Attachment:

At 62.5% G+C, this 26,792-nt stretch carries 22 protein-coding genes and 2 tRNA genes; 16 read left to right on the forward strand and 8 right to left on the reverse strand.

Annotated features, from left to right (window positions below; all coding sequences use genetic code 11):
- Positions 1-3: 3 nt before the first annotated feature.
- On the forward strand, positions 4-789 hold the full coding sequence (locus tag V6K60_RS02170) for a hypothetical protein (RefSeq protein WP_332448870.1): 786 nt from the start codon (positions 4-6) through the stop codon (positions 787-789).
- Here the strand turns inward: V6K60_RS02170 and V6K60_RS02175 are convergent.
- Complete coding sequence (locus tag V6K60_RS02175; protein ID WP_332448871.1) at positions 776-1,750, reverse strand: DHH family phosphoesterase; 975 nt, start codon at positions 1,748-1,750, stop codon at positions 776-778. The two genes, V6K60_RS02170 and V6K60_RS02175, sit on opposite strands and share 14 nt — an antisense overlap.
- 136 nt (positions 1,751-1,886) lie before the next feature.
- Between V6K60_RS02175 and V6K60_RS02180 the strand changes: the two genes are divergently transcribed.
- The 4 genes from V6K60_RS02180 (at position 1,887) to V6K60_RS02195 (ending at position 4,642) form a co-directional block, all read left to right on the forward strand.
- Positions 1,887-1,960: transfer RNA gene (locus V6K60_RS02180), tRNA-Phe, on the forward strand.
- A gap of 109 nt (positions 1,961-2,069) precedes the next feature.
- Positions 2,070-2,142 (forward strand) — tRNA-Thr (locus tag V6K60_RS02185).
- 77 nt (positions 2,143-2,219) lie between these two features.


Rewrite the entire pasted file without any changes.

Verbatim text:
At 62.5% G+C, this 26,792-nt stretch carries 22 protein-coding genes and 2 tRNA genes; 16 read left to right on the forward strand and 8 right to left on the reverse strand.

Annotated features, from left to right (window positions below; all coding sequences use genetic code 11):
- Positions 1-3: 3 nt before the first annotated feature.
- On the forward strand, positions 4-789 hold the full coding sequence (locus tag V6K60_RS02170) for a hypothetical protein (RefSeq protein WP_332448870.1): 786 nt from the start codon (positions 4-6) through the stop codon (positions 787-789).
- Here the strand turns inward: V6K60_RS02170 and V6K60_RS02175 are convergent.
- Complete coding sequence (locus tag V6K60_RS02175; protein ID WP_332448871.1) at positions 776-1,750, reverse strand: DHH family phosphoesterase; 975 nt, start codon at positions 1,748-1,750, stop codon at positions 776-778. The two genes, V6K60_RS02170 and V6K60_RS02175, sit on opposite strands and share 14 nt — an antisense overlap.
- 136 nt (positions 1,751-1,886) lie before the next feature.
- Between V6K60_RS02175 and V6K60_RS02180 the strand changes: the two genes are divergently transcribed.
- The 4 genes from V6K60_RS02180 (at position 1,887) to V6K60_RS02195 (ending at position 4,642) form a co-directional block, all read left to right on the forward strand.
- Positions 1,887-1,960: transfer RNA gene (locus V6K60_RS02180), tRNA-Phe, on the forward strand.
- A gap of 109 nt (positions 1,961-2,069) precedes the next feature.
- Positions 2,070-2,142 (forward strand) — tRNA-Thr (locus tag V6K60_RS02185).
- 77 nt (positions 2,143-2,219) lie between these two features.